Coding. That’s something with computers, right? But what’s this about young children doing coding? It turns out, coding is just a way of thinking that we start doing at an early age. I’ve just let the term “code” freak me out. There are many ways for a child to develop those coding skills without looking at a computer for those parents wishing to limit screen time. Being surrounded by technology, learning how to code becomes more and more necessary in life and just like a foreign language, it is easier to learn at an early age. That’s because creating a code is like a language –  a special language that tells a computer or robot what to do. Turn left, go straight. clap three times. Coding helps children with problem solving and logic. The ability to direct technology instead of just using it, builds confidence and skills that will help children later on in school and in careers where there is more and more demand for technology.

At our November 1st Exploratorium we started with very basic coding concepts using a variety of coding kits that will be available to try out in the Children’s Dept the week of Thanksgiving and then will be available to check out at a later date. This is a great way for your child to get started with the concept of coding before purchasing items that are more complicated. Some of the new items we have available include:


Fisher-Price Think & Learn Code-a-pillar, Cubetto Educational Coding Robot, Learning Resources Learning Essentials Code and Go Robot Mouse Activity Set and an Ozobot.

A basic game to play with your child that demonstrates coding basics at no cost is a form of Simon Says. Simon says, if I clap my hands, then you stomp your feet. Or, if I nod my head, then you nod your head. Simon is the programmer, everyone else in the group becomes the computer.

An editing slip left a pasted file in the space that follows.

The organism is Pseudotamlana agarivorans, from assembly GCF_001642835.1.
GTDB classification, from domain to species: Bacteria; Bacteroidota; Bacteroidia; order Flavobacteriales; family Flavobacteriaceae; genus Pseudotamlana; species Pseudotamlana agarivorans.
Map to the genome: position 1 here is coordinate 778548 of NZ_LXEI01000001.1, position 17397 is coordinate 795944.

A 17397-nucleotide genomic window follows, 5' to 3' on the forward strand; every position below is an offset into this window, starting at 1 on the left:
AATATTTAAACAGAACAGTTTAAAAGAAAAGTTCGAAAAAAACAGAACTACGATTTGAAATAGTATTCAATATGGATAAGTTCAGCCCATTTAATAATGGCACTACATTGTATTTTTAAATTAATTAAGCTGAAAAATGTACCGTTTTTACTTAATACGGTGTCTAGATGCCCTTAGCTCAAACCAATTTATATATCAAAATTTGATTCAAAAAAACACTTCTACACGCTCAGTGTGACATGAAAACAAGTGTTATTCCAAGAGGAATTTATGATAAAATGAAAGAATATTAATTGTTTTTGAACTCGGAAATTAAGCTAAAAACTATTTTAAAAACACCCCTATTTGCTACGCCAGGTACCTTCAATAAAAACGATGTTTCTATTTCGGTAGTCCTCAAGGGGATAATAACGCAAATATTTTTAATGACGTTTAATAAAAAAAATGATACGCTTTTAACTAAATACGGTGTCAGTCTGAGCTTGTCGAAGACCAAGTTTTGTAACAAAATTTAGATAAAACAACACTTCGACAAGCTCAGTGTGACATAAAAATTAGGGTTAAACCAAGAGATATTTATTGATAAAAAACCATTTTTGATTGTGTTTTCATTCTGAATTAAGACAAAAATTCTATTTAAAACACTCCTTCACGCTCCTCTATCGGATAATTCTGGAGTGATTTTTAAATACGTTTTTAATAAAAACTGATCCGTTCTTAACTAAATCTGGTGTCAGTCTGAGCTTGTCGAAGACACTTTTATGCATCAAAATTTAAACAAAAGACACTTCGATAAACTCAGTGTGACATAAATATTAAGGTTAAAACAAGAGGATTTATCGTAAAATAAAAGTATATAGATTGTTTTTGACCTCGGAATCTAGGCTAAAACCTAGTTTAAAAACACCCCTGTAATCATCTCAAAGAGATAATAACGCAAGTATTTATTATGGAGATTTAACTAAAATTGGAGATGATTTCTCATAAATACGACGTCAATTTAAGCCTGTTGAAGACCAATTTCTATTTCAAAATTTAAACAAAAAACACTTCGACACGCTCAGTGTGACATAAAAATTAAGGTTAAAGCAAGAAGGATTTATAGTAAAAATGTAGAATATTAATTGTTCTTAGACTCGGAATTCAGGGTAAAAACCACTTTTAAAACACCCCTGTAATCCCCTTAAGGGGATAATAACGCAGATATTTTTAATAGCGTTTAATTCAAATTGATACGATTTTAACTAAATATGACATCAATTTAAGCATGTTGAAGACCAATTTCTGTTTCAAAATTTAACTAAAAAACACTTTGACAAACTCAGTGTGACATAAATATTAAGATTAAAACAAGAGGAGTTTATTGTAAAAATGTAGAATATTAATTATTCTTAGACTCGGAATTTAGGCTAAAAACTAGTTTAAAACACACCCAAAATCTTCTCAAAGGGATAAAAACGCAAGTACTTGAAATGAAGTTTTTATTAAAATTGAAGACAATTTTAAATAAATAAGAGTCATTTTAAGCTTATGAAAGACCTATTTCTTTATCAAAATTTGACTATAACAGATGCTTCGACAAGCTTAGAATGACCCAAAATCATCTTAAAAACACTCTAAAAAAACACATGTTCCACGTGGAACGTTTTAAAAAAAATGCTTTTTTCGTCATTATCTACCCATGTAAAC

Ready for something more complex? Place a black checker somewhere towards the far side of a checkerboard. Place a few red checkers on the board to act as obstacles. Place another black checker in the lower left corner of the board. Now direct the lower left black checker to the other black checker using only these simple directions: Go Forward, Turn Right, Turn Left, Repeat. The checker can move only 1 square at a time. It does not matter if the square is black or red.

An example:

Go Forward



Turn Right

Go Forward

Turn Left

Go Forward



Continue until you reach the black checker. Write down the instructions, step by step.

Now place the black checker back to the lower left corner and follow your written instructions. Did it work? If it didn’t, go back and figure out where you went wrong and try again. If it did work, then you just wrote your first piece of successful code!


In January we will have another coding program for Exploratorium that will be a bit more advanced than last weeks program. In the meantime stop by the children’s desk to try out the basic coding program kits we have.

Miss Christina